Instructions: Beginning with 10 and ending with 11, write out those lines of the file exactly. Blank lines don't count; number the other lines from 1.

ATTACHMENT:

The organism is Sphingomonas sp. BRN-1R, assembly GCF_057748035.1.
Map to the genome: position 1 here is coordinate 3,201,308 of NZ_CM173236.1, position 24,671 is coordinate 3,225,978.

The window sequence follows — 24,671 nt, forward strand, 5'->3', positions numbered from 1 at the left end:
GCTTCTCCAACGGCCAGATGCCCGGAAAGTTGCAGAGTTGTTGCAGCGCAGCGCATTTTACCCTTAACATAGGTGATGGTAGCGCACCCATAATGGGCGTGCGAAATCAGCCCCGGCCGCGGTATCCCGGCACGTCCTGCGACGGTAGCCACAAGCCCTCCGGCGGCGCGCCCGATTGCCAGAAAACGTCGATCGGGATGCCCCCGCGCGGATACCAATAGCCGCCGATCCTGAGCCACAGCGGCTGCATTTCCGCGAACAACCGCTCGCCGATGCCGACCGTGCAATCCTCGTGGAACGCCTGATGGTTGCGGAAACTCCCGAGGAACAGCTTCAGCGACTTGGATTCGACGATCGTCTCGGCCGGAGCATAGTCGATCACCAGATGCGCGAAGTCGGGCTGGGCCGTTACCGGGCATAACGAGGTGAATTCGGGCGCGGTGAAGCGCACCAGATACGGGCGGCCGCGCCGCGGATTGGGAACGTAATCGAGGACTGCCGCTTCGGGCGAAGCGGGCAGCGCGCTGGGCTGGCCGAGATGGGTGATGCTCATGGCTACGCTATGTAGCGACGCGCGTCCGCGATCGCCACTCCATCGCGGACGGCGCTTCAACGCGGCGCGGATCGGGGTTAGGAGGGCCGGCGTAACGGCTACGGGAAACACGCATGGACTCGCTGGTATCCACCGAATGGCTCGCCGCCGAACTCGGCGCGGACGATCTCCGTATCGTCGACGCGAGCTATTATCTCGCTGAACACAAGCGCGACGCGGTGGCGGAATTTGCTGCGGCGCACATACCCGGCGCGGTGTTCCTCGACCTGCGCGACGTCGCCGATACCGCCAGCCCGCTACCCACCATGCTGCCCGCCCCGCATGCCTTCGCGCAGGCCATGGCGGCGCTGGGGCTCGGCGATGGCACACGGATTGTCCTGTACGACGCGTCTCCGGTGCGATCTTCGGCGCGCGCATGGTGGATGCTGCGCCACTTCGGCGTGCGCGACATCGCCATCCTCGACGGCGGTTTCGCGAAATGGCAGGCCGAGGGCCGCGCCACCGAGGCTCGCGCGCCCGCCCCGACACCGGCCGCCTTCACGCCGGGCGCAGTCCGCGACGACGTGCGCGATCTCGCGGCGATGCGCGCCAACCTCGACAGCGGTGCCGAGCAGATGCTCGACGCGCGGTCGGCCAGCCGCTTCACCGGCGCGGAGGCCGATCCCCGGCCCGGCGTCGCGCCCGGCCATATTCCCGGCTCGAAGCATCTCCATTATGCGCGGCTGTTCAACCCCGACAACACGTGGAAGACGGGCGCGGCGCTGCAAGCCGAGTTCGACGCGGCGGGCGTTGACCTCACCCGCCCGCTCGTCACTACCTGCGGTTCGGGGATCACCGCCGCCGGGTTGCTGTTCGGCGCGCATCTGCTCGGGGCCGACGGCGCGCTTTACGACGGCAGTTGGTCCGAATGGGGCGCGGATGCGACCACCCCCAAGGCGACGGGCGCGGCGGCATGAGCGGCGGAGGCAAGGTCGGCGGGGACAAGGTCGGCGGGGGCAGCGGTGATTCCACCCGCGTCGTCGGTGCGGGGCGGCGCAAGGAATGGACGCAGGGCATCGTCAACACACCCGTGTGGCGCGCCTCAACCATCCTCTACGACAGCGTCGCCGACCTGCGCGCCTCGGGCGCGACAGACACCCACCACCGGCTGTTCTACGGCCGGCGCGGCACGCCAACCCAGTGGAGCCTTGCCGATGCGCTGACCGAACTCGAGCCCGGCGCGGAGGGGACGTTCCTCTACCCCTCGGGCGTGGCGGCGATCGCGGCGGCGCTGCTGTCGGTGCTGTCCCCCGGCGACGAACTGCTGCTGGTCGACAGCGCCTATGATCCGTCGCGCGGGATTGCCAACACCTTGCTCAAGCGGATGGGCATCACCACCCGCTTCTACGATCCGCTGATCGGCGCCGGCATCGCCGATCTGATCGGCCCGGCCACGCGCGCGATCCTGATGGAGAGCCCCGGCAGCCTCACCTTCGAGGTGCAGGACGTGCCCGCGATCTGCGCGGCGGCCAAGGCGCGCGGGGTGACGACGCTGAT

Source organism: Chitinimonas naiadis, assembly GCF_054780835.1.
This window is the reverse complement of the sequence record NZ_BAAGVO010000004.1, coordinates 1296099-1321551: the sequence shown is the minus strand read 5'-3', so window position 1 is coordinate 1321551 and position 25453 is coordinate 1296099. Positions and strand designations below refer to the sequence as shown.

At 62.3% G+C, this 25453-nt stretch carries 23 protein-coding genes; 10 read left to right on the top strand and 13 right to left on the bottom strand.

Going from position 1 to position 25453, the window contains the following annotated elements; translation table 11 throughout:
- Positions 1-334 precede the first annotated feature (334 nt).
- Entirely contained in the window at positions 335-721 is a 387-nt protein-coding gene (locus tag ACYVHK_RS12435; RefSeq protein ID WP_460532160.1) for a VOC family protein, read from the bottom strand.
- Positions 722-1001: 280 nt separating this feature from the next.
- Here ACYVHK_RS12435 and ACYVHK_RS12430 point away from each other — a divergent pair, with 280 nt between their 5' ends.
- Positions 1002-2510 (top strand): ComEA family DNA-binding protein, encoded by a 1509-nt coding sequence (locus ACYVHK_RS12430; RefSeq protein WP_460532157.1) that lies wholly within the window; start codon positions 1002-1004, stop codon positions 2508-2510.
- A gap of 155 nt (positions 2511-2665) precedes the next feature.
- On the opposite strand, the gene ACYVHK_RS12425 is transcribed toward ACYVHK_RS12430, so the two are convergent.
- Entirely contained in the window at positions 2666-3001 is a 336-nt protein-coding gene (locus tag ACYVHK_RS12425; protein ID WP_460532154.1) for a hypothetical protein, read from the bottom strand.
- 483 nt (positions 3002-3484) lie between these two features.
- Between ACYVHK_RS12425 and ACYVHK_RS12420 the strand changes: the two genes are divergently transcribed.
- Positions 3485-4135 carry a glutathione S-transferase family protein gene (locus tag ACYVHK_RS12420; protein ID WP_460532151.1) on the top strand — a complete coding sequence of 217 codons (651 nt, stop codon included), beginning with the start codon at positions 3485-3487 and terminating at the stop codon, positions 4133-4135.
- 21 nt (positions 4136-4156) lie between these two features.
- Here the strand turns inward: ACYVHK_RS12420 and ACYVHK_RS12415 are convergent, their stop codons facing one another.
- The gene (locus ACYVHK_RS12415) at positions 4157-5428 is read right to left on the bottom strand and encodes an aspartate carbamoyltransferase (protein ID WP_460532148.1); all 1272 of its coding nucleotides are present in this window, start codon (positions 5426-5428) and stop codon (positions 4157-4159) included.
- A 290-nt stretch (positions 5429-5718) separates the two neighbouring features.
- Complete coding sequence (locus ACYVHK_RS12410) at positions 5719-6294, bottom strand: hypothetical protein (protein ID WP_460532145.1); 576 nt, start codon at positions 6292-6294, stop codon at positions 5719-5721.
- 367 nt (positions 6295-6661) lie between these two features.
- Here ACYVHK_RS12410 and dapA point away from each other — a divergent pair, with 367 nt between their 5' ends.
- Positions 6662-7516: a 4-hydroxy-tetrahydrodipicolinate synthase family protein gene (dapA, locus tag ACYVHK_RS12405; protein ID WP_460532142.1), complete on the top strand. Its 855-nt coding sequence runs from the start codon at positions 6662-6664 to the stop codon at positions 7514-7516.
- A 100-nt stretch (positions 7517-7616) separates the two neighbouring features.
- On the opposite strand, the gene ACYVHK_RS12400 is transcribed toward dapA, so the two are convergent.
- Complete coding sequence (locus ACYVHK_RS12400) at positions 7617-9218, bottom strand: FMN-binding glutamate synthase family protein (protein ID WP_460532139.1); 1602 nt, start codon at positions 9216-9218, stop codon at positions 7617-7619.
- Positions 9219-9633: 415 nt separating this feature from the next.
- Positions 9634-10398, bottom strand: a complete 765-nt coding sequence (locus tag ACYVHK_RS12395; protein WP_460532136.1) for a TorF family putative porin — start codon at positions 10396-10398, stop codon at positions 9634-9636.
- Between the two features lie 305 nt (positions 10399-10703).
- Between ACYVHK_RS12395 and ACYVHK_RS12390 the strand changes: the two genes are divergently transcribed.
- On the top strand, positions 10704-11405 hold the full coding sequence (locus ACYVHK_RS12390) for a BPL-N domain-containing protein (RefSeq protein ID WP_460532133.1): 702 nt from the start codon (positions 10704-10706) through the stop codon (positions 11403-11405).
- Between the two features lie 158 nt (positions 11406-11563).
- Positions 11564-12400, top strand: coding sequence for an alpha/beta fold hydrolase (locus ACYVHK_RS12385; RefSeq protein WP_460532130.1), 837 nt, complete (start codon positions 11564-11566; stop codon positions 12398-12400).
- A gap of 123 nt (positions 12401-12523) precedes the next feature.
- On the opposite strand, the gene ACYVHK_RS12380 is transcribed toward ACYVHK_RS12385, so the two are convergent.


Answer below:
- Entirely contained in the window at positions 335-721 is a 387-nt protein-coding gene (locus tag ACYVHK_RS12435; RefSeq protein ID WP_460532160.1) for a VOC family protein, read from the bottom strand.
- Positions 722-1001: 280 nt separating this feature from the next.